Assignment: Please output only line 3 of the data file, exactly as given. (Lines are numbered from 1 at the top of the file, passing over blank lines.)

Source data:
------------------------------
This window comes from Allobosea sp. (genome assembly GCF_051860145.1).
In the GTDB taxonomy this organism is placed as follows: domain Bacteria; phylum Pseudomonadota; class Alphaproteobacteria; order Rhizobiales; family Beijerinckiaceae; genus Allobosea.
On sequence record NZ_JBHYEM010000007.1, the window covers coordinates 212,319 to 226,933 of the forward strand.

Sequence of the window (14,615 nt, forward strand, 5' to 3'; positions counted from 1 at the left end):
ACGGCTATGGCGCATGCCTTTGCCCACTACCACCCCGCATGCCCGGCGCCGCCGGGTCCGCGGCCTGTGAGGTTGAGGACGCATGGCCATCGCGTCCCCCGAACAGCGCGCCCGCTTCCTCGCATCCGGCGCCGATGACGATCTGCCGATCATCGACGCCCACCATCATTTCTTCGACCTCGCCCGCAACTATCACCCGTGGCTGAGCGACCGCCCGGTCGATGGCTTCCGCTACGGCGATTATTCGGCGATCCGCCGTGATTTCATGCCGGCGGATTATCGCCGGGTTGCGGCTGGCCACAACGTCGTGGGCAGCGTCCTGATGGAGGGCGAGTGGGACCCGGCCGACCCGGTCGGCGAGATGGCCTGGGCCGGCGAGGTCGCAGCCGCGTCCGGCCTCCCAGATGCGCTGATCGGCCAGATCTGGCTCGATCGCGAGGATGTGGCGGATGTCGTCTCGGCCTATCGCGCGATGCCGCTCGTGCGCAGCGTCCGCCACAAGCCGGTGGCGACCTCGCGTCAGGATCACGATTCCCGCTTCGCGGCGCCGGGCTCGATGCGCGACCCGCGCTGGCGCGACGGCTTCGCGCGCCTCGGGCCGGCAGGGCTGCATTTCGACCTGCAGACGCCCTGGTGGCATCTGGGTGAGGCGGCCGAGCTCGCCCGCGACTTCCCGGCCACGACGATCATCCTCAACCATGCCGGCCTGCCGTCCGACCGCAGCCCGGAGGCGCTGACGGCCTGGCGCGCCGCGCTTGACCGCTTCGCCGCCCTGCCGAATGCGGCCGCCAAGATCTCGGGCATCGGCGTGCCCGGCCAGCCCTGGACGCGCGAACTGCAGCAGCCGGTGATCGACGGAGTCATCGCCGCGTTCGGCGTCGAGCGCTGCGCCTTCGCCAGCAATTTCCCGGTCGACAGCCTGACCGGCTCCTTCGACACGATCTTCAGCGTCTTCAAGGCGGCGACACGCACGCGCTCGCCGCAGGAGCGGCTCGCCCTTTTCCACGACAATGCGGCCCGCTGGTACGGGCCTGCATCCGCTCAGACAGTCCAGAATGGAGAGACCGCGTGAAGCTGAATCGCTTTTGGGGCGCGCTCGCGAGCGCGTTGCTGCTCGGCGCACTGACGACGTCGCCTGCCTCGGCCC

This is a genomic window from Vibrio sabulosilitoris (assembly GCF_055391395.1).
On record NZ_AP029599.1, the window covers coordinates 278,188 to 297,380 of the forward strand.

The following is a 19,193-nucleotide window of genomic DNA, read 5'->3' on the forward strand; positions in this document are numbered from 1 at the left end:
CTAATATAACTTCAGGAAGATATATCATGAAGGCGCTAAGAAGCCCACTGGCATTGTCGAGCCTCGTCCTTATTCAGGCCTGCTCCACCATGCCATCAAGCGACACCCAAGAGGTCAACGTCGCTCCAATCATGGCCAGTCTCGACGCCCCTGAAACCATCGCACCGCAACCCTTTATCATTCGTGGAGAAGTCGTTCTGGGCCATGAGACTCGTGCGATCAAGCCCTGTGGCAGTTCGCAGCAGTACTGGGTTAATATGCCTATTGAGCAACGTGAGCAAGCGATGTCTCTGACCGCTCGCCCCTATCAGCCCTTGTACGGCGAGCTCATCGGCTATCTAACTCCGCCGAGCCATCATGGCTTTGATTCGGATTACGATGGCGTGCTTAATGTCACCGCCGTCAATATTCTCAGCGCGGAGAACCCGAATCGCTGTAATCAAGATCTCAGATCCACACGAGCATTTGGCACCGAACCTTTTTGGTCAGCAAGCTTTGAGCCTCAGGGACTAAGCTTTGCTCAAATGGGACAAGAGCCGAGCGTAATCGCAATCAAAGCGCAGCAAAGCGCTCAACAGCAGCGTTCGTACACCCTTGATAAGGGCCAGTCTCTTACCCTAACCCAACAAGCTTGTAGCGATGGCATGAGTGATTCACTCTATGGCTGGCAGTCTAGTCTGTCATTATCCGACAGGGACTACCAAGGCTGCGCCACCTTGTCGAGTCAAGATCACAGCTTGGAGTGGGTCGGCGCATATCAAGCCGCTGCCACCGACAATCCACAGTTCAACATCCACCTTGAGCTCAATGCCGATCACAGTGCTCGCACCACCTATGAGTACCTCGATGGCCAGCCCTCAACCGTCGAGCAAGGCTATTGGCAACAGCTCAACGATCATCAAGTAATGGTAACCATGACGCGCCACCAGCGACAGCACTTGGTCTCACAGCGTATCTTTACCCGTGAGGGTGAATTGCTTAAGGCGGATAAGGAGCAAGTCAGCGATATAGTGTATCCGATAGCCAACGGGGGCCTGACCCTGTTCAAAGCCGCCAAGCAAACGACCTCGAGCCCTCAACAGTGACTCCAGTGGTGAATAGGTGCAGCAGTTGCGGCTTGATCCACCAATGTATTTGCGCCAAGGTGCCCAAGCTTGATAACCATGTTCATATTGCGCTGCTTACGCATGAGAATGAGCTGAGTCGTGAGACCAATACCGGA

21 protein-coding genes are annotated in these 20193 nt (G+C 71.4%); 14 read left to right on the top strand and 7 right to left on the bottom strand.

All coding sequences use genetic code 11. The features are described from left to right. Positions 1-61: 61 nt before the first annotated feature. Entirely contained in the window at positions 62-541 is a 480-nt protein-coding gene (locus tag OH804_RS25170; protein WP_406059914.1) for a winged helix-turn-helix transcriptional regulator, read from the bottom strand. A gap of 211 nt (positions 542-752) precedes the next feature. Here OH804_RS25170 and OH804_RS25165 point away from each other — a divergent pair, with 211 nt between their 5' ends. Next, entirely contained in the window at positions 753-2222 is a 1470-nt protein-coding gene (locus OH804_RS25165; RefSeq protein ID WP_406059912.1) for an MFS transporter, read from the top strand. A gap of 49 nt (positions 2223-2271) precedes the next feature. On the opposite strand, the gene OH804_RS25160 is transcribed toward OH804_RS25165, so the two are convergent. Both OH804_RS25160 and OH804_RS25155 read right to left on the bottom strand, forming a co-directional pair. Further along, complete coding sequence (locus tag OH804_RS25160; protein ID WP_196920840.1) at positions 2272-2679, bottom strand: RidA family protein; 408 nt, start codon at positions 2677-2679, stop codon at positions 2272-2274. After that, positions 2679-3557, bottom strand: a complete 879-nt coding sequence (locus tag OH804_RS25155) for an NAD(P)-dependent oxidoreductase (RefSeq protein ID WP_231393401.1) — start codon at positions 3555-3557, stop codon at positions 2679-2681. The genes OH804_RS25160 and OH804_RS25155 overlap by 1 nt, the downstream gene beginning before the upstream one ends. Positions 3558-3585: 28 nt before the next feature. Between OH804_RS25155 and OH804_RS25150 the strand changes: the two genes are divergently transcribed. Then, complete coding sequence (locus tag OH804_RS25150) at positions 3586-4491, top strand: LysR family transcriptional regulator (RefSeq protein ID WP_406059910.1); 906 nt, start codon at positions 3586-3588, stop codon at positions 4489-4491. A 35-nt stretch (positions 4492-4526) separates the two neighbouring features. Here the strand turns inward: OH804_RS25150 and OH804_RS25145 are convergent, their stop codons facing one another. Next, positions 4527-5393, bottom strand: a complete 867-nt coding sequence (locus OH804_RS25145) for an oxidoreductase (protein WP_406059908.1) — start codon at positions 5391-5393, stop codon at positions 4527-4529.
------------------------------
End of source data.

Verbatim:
On sequence record NZ_JBHYEM010000007.1, the window covers coordinates 212,319 to 226,933 of the forward strand.